Tony Marx is a Florida Master Naturalist and former FOF Board Member. He is also a volunteer interpreter for the Fakahatchee guided tram tours and frequently contributes articles to The Ghost Writer.

Walking on Gators


by Patrick Higgins

Anyone who sails in the skinny waters of the Ten Thousand Islands, as l regularly do on my catamaran Tropicbird, will occasionally bump the bottom. And so I suppose it’s inevitable that if you stomp around the swamp often enough, you will eventually step on an alligator. I did so for the first time a few weeks ago.

Far from scary it was quite Pythonesque (of the Monty variety). Mike Owen and I were alone deep in the Fak, about 1,000 yards west of East Main surveying some ghost orchids. It was just before the September deluge and water was scarce.

We found ourselves in a broad, shallow depression where there was still 6-8” of water and were focusing on pop-ash trunks about 6 feet above the ground. Mike was ahead as I was determined to make my own discovery, which I didn’t, of course – at least, not of a ghost.

As I put my foot down, a gator whipped around in a lightning splash and grasped onto it. Now, you have to look at this from the poor gator’s perspective. It had nowhere to go as there wasn’t water elsewhere; so it probably had elevated down as I approached, pressing itself hard against the bottom to gain a few inches of cover. It can’t be pleasant to have 240 pounds step on your back. Its reaction was purely defensive.

Luckily I was already raising my foot as its teeth fastened onto my boot, so it had a grip on the sides on my sole rather than the top of my foot where I would have felt the bite force. Also, it was only a five-footer.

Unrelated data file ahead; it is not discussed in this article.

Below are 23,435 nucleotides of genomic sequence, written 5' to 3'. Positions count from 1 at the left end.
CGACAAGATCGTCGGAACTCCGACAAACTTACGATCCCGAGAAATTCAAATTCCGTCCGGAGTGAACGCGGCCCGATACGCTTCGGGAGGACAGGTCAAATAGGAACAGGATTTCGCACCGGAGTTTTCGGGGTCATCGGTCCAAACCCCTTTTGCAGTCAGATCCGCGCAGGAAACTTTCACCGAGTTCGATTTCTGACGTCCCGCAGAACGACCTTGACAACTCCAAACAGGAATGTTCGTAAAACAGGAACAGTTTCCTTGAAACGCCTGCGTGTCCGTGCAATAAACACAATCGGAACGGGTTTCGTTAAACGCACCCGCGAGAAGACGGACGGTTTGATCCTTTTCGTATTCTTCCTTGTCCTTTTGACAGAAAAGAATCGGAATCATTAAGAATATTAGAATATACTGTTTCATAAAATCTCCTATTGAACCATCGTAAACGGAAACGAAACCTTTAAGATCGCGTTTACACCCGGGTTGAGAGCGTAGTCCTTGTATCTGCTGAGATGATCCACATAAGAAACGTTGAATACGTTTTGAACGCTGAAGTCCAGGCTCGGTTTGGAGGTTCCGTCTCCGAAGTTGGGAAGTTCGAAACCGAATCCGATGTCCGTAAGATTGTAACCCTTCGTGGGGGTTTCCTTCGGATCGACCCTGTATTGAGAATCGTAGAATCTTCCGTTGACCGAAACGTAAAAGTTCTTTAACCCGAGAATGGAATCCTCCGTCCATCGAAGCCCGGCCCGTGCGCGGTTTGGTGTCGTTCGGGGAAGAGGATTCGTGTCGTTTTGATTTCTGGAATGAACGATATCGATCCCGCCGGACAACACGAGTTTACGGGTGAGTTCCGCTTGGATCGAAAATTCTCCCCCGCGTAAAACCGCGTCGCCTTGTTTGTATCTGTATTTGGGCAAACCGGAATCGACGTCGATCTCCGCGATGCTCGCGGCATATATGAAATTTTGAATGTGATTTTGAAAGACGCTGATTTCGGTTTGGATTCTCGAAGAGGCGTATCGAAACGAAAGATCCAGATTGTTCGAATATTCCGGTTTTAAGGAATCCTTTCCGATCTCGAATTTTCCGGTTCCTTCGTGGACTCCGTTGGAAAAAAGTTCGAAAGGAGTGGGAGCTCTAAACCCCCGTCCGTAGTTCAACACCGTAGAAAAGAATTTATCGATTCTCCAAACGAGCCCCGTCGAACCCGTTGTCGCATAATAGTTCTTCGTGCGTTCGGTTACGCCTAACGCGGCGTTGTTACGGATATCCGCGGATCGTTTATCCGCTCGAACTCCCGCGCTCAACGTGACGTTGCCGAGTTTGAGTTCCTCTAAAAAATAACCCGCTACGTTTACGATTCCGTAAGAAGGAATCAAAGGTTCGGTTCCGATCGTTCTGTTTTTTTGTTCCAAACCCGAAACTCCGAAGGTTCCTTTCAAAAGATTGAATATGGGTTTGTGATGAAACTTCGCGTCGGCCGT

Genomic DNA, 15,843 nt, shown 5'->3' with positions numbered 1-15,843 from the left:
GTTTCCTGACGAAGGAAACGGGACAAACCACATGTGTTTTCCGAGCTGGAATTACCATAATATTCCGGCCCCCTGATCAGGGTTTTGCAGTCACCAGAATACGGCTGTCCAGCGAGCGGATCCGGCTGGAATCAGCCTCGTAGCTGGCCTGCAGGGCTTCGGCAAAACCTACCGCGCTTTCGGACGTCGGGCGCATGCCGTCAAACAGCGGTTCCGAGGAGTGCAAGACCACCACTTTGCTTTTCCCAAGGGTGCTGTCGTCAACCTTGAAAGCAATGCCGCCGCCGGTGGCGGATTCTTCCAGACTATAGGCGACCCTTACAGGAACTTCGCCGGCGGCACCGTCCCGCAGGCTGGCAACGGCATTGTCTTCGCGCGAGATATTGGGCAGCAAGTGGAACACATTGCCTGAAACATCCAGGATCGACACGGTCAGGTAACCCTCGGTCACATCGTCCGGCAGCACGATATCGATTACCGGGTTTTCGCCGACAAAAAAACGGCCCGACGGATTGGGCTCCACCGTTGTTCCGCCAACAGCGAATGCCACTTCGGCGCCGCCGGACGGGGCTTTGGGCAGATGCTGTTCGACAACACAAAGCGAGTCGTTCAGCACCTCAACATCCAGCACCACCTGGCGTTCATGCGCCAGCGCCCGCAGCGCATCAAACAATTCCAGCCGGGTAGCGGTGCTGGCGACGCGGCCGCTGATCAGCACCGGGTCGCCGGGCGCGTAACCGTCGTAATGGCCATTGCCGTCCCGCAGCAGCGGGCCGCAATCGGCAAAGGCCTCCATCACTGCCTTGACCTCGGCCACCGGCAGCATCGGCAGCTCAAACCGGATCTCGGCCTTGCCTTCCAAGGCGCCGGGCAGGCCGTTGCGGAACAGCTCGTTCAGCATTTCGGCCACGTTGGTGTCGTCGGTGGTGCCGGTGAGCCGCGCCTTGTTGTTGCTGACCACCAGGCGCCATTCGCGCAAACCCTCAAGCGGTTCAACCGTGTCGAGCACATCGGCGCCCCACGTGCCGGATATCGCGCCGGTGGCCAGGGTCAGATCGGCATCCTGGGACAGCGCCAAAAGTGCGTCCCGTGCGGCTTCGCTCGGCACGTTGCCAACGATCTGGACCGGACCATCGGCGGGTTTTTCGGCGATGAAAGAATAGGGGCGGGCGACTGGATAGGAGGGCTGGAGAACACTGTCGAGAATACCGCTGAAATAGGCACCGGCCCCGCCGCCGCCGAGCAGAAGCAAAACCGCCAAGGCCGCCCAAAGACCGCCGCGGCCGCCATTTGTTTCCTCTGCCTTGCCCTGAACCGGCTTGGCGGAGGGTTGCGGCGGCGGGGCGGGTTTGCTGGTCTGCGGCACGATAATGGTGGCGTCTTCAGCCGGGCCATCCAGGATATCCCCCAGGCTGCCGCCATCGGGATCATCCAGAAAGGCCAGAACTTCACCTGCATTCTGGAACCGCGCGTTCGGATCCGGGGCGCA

So there we were; the gator’s teeth stuck momentarily in the rubber sides of my boot’s sole and me hopping backwards on one leg dragging the creature with me whilst trying to keep my balance with my stick – all the while trying to shake the darn thing off and shouting, “Mike, I got a five foot gator on my foot!” This impasse lasted only a few seconds. I think the gator was as keen to let go as I was for him to do so and maybe even had his teeth stuck.

Mike almost stepped on a cottonmouth coiled on a dry patch during the distraction but was most solicitous, insisting if there was any skin broken I go to the hospital because of the risk of infection. But the only injuries were my pride and a few small perforations in my boot sole. I did get some kudos, though, because scientist to the end, even in my excitement, I hadn’t exaggerated the gator’s length. When we approached him afterwards sure enough he was five feet, and with nowhere to hide, he rotated around to face us and scowled.

I suppose seeing the humor of the moment even as it happened comes from a long, albeit sporadic, association with reptiles. Growing up my father wouldn’t allow us to keep any pets that could harbor fleas, and so by eleven years old I had a caiman living in my bath tub and a collection of snakes and lizards.